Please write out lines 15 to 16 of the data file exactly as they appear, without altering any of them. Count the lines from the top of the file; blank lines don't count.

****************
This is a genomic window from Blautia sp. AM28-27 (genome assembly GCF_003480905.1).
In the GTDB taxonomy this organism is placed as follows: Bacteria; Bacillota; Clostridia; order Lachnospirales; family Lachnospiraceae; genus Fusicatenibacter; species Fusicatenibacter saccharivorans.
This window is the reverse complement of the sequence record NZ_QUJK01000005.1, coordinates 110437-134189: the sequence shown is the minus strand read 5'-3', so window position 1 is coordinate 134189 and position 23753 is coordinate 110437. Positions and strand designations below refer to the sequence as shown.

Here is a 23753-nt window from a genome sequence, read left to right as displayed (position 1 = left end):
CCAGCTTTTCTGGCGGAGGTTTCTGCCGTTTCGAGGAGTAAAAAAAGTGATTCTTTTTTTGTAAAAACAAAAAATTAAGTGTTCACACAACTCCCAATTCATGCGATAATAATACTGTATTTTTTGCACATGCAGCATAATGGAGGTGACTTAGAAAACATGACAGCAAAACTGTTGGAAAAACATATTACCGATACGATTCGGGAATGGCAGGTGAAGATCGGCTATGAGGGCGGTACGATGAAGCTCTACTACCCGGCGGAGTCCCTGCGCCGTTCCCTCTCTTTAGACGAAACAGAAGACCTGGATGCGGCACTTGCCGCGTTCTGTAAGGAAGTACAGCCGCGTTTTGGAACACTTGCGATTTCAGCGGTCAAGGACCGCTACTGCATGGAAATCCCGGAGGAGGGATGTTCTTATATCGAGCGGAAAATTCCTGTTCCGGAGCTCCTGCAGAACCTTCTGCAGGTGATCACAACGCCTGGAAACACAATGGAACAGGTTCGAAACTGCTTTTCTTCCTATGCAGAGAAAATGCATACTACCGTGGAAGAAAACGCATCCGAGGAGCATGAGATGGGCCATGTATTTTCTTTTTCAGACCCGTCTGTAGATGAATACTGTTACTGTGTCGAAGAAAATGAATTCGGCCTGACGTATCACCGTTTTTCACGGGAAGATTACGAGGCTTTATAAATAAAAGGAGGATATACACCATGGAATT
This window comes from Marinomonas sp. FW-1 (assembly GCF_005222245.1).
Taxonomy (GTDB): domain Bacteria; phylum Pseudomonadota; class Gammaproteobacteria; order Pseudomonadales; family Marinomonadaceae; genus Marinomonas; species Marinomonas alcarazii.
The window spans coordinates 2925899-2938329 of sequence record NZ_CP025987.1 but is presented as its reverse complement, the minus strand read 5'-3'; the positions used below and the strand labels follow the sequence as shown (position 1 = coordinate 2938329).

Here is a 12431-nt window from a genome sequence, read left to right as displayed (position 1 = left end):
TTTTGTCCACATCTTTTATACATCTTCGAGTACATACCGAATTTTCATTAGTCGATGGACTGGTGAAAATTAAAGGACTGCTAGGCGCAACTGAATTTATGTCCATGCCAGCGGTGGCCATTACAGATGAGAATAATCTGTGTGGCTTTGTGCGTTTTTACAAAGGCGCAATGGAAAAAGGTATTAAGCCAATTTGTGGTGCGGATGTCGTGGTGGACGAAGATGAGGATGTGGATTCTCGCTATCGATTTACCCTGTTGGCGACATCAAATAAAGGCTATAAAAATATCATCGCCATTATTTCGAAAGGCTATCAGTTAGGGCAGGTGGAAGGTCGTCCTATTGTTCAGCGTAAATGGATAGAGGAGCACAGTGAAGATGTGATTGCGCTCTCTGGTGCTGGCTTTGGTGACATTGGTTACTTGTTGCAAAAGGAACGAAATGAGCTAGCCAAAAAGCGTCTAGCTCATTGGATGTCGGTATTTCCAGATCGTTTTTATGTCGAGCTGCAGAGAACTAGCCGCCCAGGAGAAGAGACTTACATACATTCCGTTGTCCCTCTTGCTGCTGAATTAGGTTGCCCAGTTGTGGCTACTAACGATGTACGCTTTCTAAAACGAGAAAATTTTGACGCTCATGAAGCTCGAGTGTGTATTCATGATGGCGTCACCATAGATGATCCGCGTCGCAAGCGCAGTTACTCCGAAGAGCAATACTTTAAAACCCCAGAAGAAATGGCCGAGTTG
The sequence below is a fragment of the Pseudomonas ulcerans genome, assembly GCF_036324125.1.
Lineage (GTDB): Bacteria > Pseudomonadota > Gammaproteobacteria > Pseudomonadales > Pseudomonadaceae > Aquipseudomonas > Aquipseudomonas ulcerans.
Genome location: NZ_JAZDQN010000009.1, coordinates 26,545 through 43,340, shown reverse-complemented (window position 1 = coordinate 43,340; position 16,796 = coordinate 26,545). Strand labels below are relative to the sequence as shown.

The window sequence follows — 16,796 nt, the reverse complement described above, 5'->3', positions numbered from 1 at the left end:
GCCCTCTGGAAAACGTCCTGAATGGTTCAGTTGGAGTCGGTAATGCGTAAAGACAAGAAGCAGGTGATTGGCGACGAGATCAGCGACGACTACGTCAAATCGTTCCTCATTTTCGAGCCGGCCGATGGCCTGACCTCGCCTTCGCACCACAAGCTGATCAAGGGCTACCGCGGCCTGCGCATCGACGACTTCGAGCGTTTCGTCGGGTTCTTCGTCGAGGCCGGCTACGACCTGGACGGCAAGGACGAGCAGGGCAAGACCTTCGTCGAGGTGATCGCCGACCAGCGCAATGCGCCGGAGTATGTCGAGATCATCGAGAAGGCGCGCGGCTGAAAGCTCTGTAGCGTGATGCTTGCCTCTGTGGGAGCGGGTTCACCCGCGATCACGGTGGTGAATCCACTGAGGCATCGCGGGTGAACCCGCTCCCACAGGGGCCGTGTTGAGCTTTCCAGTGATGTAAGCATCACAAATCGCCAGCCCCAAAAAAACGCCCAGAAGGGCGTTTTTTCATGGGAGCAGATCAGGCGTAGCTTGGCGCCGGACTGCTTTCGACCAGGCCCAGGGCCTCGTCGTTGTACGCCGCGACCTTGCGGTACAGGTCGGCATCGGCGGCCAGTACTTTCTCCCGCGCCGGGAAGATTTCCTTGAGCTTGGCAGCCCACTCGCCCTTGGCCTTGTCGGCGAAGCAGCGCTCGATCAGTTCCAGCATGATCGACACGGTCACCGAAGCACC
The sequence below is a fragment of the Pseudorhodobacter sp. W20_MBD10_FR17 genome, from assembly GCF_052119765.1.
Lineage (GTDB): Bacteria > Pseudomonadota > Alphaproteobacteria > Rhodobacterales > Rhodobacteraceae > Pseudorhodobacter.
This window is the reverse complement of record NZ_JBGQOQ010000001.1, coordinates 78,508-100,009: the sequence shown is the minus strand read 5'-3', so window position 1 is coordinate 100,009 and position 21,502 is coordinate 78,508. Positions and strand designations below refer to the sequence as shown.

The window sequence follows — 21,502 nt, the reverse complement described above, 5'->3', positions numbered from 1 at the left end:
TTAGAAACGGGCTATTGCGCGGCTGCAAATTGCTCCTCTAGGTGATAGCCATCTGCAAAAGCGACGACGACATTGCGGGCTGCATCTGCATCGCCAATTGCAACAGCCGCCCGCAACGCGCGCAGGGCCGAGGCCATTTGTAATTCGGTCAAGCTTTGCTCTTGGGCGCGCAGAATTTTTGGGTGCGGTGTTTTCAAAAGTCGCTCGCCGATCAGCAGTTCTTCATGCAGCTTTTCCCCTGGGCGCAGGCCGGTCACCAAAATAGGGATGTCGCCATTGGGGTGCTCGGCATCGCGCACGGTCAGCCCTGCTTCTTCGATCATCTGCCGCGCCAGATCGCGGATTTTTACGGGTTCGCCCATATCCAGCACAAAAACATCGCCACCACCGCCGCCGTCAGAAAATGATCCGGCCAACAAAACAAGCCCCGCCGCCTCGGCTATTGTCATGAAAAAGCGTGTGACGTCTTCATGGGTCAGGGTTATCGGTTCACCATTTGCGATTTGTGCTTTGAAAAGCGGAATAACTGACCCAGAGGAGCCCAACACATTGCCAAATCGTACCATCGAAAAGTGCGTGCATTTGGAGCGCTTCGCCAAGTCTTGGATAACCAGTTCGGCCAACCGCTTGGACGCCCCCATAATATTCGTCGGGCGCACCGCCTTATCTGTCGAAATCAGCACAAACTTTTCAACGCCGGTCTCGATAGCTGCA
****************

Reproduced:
GCCCTCTGGAAAACGTCCTGAATGGTTCAGTTGGAGTCGGTAATGCGTAAAGACAAGAAGCAGGTGATTGGCGACGAGATCAGCGACGACTACGTCAAATCGTTCCTCATTTTCGAGCCGGCCGATGGCCTGACCTCGCCTTCGCACCACAAGCTGATCAAGGGCTACCGCGGCCTGCGCATCGACGACTTCGAGCGTTTCGTCGGGTTCTTCGTCGAGGCCGGCTACGACCTGGACGGCAAGGACGAGCAGGGCAAGACCTTCGTCGAGGTGATCGCCGACCAGCGCAATGCGCCGGAGTATGTCGAGATCATCGAGAAGGCGCGCGGCTGAAAGCTCTGTAGCGTGATGCTTGCCTCTGTGGGAGCGGGTTCACCCGCGATCACGGTGGTGAATCCACTGAGGCATCGCGGGTGAACCCGCTCCCACAGGGGCCGTGTTGAGCTTTCCAGTGATGTAAGCATCACAAATCGCCAGCCCCAAAAAAACGCCCAGAAGGGCGTTTTTTCATGGGAGCAGATCAGGCGTAGCTTGGCGCCGGACTGCTTTCGACCAGGCCCAGGGCCTCGTCGTTGTACGCCGCGACCTTGCGGTACAGGTCGGCATCGGCGGCCAGTACTTTCTCCCGCGCCGGGAAGATTTCCTTGAGCTTGGCAGCCCACTCGCCCTTGGCCTTGTCGGCGAAGCAGCGCTCGATCAGTTCCAGCATGATCGACACGGTCACCGAAGCACC
The sequence below is a fragment of the Pseudorhodobacter sp. W20_MBD10_FR17 genome, from assembly GCF_052119765.1.